Sun and Stone, Nineteenth-Century Spanish Photography from the Collection of Jerald R. Green

Sun and Stone
Graduate Center Art Gallery Features Nineteenth-Century Spanish Photography


From December 2 to January 15 the Art Gallery of the Graduate Center will present a rare--perhaps unique--window on the Spain of Queen Isabel II and the second half of the nineteenth century. Titled "Sun and Stone: Nineteenth-Century Photography in Spain," the exhibition from the collection of Jerald R. Green will feature over 75 prints from more than a dozen photographers, whose subject matter encompasses Spain's rich and varied architectural heritage. The Gallery will be open Tuesdays through Saturdays, 12 to 6 pm. The Graduate Center of the City University of New York is located at 365 Fifth Avenue/34th Street. (Pictured at left is Burgos 84, El Arco de Sta. Maria (c. 1868) by Jean Laurent.)

The press is invited to an opening reception on December 1, from 5 to 7 p.m.

Beginning in the early 1850s and due in large part to the development of the wet-plate collodion photographic process, hundreds and then thousands of photographers--both native and foreign, professional and amateur--fanned out over Spain's foreboding and difficult geography. The nineteenth-century foreign and Spanish photographers represented in the exhibition produced an enormous number of images, the vast majority of which depicted subjects found in the south of Spain, principally in the semi-autonomous region of Andalusia. They produced superb images of Romanesque churches, Gothic and Byzantine cathedrals, Roman bridges, aqueducts, and amphitheaters, Moorish mosques and temples, relatively few landscapes and cityscapes, all types of castles, fortresses, and monasteries, images of armor from the Royal Armory of Spain, genre photographs, stereo cards, postcards, and cartes de visite (portrait calling cards).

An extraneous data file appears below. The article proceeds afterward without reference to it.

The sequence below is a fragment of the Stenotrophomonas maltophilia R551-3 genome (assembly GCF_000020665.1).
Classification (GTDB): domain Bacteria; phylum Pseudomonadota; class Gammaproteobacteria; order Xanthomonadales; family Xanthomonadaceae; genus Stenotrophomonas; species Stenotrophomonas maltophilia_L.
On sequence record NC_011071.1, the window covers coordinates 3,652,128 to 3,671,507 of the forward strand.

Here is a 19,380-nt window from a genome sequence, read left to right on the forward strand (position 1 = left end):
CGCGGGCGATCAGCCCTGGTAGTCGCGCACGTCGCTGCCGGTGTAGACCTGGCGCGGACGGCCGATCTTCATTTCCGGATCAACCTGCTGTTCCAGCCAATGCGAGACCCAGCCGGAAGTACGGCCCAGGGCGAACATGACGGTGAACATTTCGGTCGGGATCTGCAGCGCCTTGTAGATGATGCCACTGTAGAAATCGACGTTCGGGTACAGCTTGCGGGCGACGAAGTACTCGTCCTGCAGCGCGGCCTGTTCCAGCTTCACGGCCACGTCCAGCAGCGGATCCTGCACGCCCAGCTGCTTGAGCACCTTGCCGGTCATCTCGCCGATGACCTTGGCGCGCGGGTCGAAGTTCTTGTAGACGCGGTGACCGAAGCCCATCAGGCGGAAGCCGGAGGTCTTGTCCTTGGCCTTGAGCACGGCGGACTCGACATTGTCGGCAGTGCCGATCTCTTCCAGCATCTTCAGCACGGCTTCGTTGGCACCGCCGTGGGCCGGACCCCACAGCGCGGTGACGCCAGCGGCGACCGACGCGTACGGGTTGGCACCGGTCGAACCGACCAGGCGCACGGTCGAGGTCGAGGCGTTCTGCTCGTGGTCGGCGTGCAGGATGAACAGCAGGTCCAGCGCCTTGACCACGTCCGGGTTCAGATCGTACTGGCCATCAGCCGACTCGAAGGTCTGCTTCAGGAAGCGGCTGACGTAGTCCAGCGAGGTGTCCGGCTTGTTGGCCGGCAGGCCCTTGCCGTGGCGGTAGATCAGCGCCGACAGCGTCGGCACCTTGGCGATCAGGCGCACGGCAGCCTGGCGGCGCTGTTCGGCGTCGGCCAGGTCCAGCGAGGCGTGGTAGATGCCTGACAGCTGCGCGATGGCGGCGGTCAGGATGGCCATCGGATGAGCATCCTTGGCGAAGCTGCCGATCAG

The following photographers are represented in the exhibition: Jean Laurent, Charles Clifford, Luis León Massón, Rafael Garzón, Casiano Alguacil, Camino, Señán y González, Francis Frith, the Levy archive, Emilio Beauchy, R.P. Napper, Louis De Clercq, James Craig Annan, and a small number of images made by unknown photographers. Both Clifford and Laurent served Queen Isabel II of Spain as court photographers, although Welsh-born Clifford was active in Spain for only a dozen or so years, from 1850 until his untimely death in early 1863. Laurent was active in Spain for almost forty years during which the French-born entrepreneur mounted an ambitious, commercial photographic enterprise which produced tens of thousands of glass-plate negatives, postcards, and cartes de visite.

Jerald R. Green has been an acute and sensitive collector of Spanish photography for several decades. In addition to supplying the vintage prints and being the guest curator of the exhibition, he wrote the catalogue essay and biographical notes on the photographers.

The Graduate Center is the doctorate-granting institution of The City University of New York. The only consortium of its kind in the nation, the school draws its faculty of more than 1,600 members mainly from the CUNY senior colleges and cultural and scientific institutions throughout New York City. According to the most recent National Research Council report, more than a third of The Graduate Center's rated Ph.D. programs rank among the nation's top 20 at public and private institutions. Further information on The Graduate Center's programs and activities can be found on its website at: www.gc.cuny.edu.

Submitted on: DEC 2, 2005

Category: James Gallery